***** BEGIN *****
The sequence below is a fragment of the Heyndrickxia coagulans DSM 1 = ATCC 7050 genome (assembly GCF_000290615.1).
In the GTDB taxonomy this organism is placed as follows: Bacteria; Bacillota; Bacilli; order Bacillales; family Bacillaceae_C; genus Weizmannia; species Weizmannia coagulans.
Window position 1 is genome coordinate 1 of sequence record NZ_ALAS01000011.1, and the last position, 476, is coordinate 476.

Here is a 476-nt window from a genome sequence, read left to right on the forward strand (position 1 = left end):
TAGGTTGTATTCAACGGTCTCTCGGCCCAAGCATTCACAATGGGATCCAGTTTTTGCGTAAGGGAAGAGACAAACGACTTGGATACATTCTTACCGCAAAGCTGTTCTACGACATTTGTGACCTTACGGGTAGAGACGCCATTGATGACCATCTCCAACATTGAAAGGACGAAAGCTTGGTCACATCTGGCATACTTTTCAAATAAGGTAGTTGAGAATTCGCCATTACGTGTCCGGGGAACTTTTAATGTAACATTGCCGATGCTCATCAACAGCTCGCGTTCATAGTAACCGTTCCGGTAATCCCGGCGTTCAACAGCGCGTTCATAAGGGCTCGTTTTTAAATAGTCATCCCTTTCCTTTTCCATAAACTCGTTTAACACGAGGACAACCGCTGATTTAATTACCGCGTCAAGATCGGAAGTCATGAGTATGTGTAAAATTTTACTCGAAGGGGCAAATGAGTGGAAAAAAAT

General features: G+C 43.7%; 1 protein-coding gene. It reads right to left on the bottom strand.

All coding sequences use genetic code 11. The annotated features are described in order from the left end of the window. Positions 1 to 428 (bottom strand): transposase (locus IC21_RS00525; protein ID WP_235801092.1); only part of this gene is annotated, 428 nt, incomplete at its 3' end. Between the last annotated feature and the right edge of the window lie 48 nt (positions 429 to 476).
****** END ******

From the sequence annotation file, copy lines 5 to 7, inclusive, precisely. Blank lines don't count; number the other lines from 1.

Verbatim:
TAGGTTGTATTCAACGGTCTCTCGGCCCAAGCATTCACAATGGGATCCAGTTTTTGCGTAAGGGAAGAGACAAACGACTTGGATACATTCTTACCGCAAAGCTGTTCTACGACATTTGTGACCTTACGGGTAGAGACGCCATTGATGACCATCTCCAACATTGAAAGGACGAAAGCTTGGTCACATCTGGCATACTTTTCAAATAAGGTAGTTGAGAATTCGCCATTACGTGTCCGGGGAACTTTTAATGTAACATTGCCGATGCTCATCAACAGCTCGCGTTCATAGTAACCGTTCCGGTAATCCCGGCGTTCAACAGCGCGTTCATAAGGGCTCGTTTTTAAATAGTCATCCCTTTCCTTTTCCATAAACTCGTTTAACACGAGGACAACCGCTGATTTAATTACCGCGTCAAGATCGGAAGTCATGAGTATGTGTAAAATTTTACTCGAAGGGGCAAATGAGTGGAAAAAAAT

General features: G+C 43.7%; 1 protein-coding gene. It reads right to left on the bottom strand.

All coding sequences use genetic code 11. The annotated features are described in order from the left end of the window. Positions 1 to 428 (bottom strand): transposase (locus IC21_RS00525; protein ID WP_235801092.1); only part of this gene is annotated, 428 nt, incomplete at its 3' end. Between the last annotated feature and the right edge of the window lie 48 nt (positions 429 to 476).